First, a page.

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Xenon
25th October 2013, 09:13 AM
I'm wondering if anyone has had the time to make any real assessments of the E-M1 vs. mid range DSLRs, such as the Nikon D7100 or Canon 70D?

Not so much with regard to IQ or DR, but specifically in regards to C-AF.

Obviously there are no cross-type PDAF sensors on the E-M1, but many of the results I've seen on here and other forums in respect of action photographs look to be pretty acceptable.

Is anyone prepared to give an idea of their impressions of comparability with the DSLRs above which sport many cross-type PDAF sensors?

Hopefully next week when/if mine finally arrives, I'll have an opportunity to check this out for myself, but in the meantime any observations will be appreciated.

David Morison
25th October 2013, 09:57 AM
I don't often venture into the realm of sport photography so, as many here know, my only work with CAF on the E-M1 has been on birds in flight. While the E-M1 is a league ahead compared to the E-M5 in this respect it hasn't so far measured up to my Canon 7D, although I have more work to do in this area.
While I haven't had any lockups with CAF as a few have, this aspect is holding my testing back a little until we know what the score is. I have had some acceptable results using S-AF and "H" level frame rate so I will be continuing to test in this area. Not sure about the 70D which is much newer than the 7D but the latter appears at present to be more user friendly in the BIF department than the E-M1, although the noise levels at higher ISOs (required for high speed action shots) are much better in the E-M1.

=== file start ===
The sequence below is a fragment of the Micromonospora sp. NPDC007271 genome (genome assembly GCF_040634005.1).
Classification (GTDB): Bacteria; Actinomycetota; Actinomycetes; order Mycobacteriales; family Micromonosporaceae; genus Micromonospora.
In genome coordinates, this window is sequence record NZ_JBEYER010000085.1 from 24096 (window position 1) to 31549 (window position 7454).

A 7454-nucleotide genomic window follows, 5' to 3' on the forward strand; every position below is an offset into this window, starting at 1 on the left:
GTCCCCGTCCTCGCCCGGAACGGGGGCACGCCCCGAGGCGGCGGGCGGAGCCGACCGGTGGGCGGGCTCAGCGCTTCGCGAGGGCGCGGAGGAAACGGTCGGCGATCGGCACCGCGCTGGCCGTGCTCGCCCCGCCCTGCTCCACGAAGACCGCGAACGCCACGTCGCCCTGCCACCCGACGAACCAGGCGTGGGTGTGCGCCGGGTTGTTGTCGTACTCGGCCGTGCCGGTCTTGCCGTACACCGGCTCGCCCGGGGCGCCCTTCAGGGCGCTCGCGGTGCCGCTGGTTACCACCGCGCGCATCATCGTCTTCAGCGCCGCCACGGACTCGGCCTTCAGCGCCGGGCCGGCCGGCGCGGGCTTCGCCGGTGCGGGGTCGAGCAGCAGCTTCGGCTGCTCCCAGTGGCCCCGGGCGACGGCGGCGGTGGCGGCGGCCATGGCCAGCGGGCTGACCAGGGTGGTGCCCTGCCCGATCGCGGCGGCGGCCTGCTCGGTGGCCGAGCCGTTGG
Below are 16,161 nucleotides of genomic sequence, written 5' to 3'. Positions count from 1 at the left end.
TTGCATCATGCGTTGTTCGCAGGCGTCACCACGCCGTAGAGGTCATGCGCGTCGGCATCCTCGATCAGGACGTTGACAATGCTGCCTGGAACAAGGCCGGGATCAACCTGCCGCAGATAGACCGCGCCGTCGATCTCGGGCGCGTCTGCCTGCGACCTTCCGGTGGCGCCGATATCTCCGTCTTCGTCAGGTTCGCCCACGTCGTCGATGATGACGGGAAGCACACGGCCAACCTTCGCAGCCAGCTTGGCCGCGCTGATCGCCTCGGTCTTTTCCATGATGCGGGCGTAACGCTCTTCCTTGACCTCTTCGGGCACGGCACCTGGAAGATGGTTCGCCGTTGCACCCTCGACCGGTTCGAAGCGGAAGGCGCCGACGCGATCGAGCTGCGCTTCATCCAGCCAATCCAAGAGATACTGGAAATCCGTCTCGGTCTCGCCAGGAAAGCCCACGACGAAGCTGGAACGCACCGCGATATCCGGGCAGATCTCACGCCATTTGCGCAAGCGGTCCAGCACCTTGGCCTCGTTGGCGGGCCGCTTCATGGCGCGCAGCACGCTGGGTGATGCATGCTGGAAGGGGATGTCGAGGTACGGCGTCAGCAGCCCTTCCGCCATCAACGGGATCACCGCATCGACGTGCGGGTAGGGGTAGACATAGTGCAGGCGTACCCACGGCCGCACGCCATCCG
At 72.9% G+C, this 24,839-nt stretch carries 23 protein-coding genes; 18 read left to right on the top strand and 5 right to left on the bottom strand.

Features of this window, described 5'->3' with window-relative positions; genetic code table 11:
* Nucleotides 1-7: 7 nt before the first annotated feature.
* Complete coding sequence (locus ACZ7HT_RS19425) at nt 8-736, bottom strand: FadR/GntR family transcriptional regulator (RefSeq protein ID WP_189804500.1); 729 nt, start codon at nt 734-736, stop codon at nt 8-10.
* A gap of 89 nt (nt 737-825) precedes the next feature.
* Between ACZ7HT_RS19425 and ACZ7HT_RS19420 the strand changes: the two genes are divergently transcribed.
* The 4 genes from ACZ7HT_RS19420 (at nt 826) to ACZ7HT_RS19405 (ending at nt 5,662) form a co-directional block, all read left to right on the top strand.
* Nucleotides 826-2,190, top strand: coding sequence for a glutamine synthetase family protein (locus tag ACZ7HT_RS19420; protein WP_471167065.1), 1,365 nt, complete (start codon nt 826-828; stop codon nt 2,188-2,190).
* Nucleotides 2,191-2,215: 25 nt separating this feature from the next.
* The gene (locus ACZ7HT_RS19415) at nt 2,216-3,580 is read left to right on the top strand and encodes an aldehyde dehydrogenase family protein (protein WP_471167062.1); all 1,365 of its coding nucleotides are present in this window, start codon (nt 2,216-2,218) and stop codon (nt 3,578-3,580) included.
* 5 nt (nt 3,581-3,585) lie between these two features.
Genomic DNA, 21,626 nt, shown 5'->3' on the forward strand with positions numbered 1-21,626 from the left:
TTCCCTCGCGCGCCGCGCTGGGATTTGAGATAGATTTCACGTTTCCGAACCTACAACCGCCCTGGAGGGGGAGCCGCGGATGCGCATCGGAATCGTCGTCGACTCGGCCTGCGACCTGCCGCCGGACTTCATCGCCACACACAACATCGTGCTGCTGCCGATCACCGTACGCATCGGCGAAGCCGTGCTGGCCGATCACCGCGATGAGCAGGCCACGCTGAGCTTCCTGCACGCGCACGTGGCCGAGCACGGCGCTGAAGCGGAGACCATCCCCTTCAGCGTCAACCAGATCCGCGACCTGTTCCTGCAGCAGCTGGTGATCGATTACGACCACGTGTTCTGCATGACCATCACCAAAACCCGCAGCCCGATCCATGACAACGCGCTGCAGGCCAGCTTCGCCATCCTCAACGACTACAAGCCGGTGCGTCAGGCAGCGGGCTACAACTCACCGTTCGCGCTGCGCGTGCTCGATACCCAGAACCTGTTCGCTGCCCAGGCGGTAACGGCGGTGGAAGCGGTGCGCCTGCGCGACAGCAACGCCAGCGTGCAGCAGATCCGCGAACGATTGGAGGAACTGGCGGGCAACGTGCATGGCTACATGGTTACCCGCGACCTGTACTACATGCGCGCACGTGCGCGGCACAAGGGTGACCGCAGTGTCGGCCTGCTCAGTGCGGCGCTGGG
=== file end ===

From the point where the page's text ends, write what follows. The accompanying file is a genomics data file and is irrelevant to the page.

David

jamsa
25th October 2013, 09:59 AM
The reliability concern I have atm based upon already reported issues has made me also wonder how it compares as I like sports events and CAF is important to me after reliability of course.

Xenon
25th October 2013, 10:12 AM
I don't often venture into the realm of sport photography so, as many here know, my only work with CAF on the E-M1 has been on birds in flight. While the E-M1 is a league ahead compared to the E-M5 in this respect it hasn't so far measured up to my Canon 7D, although I have more work to do in this area.
While I haven't had any lockups with CAF as a few have, this aspect is holding my testing back a little until we know what the score is. I have had some acceptable results using S-AF and "H" level frame rate so I will be continuing to test in this area. Not sure about the 70D which is much newer than the 7D but the latter appears at present to be more user friendly in the BIF department than the E-M1, although the noise levels at higher ISOs (required for high speed action shots) are much better in the E-M1.

David

Thanks, David.

Recently I have started the long road (slippery slope?) to more BIFs, so your observations are particularly appreciated :)

I have used a 7D, and was very impressed, but it is a weighty beast and I have no Canon glass, so an expensive route to go!

I appreciate you taking the time to comment.

Xenon
25th October 2013, 10:15 AM
The reliability concern I have atm based upon already reported issues has made me also wonder how it compares as I like sports events and CAF is important to me after reliability of course.

I share your concerns over reliability, although it is early days.

Those worries add to the mix, so I'm watching forums, and trying to get a "feel' for the E-M1...almost impossible of course until I get my hands on one! ;)

brian1208
25th October 2013, 10:16 AM
My experiences with BIF and Sport shooting have been very positive (even taking the "problems" into account)